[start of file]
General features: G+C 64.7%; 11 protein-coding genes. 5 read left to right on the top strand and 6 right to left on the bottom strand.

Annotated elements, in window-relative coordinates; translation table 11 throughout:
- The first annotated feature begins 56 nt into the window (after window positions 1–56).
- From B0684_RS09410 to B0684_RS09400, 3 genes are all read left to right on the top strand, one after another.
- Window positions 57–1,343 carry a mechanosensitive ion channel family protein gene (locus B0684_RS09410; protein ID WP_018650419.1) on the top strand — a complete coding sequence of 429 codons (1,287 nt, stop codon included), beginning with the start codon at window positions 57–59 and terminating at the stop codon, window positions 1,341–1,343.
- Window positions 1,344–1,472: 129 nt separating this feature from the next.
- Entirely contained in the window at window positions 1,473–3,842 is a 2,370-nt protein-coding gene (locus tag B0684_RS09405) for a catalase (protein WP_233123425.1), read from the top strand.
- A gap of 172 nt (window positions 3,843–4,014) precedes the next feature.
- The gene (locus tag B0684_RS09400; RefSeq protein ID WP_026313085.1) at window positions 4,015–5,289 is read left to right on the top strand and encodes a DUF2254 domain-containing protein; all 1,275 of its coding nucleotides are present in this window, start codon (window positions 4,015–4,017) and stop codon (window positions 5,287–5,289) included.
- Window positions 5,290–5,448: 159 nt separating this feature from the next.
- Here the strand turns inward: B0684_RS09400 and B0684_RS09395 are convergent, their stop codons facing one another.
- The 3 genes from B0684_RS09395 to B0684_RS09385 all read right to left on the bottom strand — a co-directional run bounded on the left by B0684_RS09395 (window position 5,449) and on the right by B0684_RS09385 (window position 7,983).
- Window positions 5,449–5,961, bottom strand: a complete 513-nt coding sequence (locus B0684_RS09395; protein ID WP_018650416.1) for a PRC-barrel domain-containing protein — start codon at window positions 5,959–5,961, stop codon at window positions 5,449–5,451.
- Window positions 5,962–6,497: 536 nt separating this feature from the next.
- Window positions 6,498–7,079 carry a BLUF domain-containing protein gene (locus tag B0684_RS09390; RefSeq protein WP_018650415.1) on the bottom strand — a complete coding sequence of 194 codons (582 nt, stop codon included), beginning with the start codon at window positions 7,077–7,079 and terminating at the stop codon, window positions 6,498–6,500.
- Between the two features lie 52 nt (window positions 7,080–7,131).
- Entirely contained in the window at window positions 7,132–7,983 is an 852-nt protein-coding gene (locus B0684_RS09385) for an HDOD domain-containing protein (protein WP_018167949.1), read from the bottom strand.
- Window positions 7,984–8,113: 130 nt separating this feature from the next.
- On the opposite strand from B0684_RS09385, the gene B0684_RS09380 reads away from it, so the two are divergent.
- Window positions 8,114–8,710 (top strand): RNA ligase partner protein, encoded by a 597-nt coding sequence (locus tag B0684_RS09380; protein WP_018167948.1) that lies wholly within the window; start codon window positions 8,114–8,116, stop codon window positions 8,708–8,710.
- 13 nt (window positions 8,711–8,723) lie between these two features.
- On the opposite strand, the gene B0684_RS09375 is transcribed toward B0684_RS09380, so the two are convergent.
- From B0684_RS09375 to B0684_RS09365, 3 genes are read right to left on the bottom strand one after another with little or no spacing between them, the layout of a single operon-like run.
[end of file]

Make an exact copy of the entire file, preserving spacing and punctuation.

General features: G+C 64.7%; 11 protein-coding genes. 5 read left to right on the top strand and 6 right to left on the bottom strand.

Annotated elements, in window-relative coordinates; translation table 11 throughout:
- The first annotated feature begins 56 nt into the window (after window positions 1–56).
- From B0684_RS09410 to B0684_RS09400, 3 genes are all read left to right on the top strand, one after another.
- Window positions 57–1,343 carry a mechanosensitive ion channel family protein gene (locus B0684_RS09410; protein ID WP_018650419.1) on the top strand — a complete coding sequence of 429 codons (1,287 nt, stop codon included), beginning with the start codon at window positions 57–59 and terminating at the stop codon, window positions 1,341–1,343.
- Window positions 1,344–1,472: 129 nt separating this feature from the next.
- Entirely contained in the window at window positions 1,473–3,842 is a 2,370-nt protein-coding gene (locus tag B0684_RS09405) for a catalase (protein WP_233123425.1), read from the top strand.
- A gap of 172 nt (window positions 3,843–4,014) precedes the next feature.
- The gene (locus tag B0684_RS09400; RefSeq protein ID WP_026313085.1) at window positions 4,015–5,289 is read left to right on the top strand and encodes a DUF2254 domain-containing protein; all 1,275 of its coding nucleotides are present in this window, start codon (window positions 4,015–4,017) and stop codon (window positions 5,287–5,289) included.
- Window positions 5,290–5,448: 159 nt separating this feature from the next.
- Here the strand turns inward: B0684_RS09400 and B0684_RS09395 are convergent, their stop codons facing one another.
- The 3 genes from B0684_RS09395 to B0684_RS09385 all read right to left on the bottom strand — a co-directional run bounded on the left by B0684_RS09395 (window position 5,449) and on the right by B0684_RS09385 (window position 7,983).
- Window positions 5,449–5,961, bottom strand: a complete 513-nt coding sequence (locus B0684_RS09395; protein ID WP_018650416.1) for a PRC-barrel domain-containing protein — start codon at window positions 5,959–5,961, stop codon at window positions 5,449–5,451.
- Window positions 5,962–6,497: 536 nt separating this feature from the next.
- Window positions 6,498–7,079 carry a BLUF domain-containing protein gene (locus tag B0684_RS09390; RefSeq protein WP_018650415.1) on the bottom strand — a complete coding sequence of 194 codons (582 nt, stop codon included), beginning with the start codon at window positions 7,077–7,079 and terminating at the stop codon, window positions 6,498–6,500.
- Between the two features lie 52 nt (window positions 7,080–7,131).
- Entirely contained in the window at window positions 7,132–7,983 is an 852-nt protein-coding gene (locus B0684_RS09385) for an HDOD domain-containing protein (protein WP_018167949.1), read from the bottom strand.
- Window positions 7,984–8,113: 130 nt separating this feature from the next.
- On the opposite strand from B0684_RS09385, the gene B0684_RS09380 reads away from it, so the two are divergent.
- Window positions 8,114–8,710 (top strand): RNA ligase partner protein, encoded by a 597-nt coding sequence (locus tag B0684_RS09380; protein WP_018167948.1) that lies wholly within the window; start codon window positions 8,114–8,116, stop codon window positions 8,708–8,710.
- 13 nt (window positions 8,711–8,723) lie between these two features.
- On the opposite strand, the gene B0684_RS09375 is transcribed toward B0684_RS09380, so the two are convergent.
- From B0684_RS09375 to B0684_RS09365, 3 genes are read right to left on the bottom strand one after another with little or no spacing between them, the layout of a single operon-like run.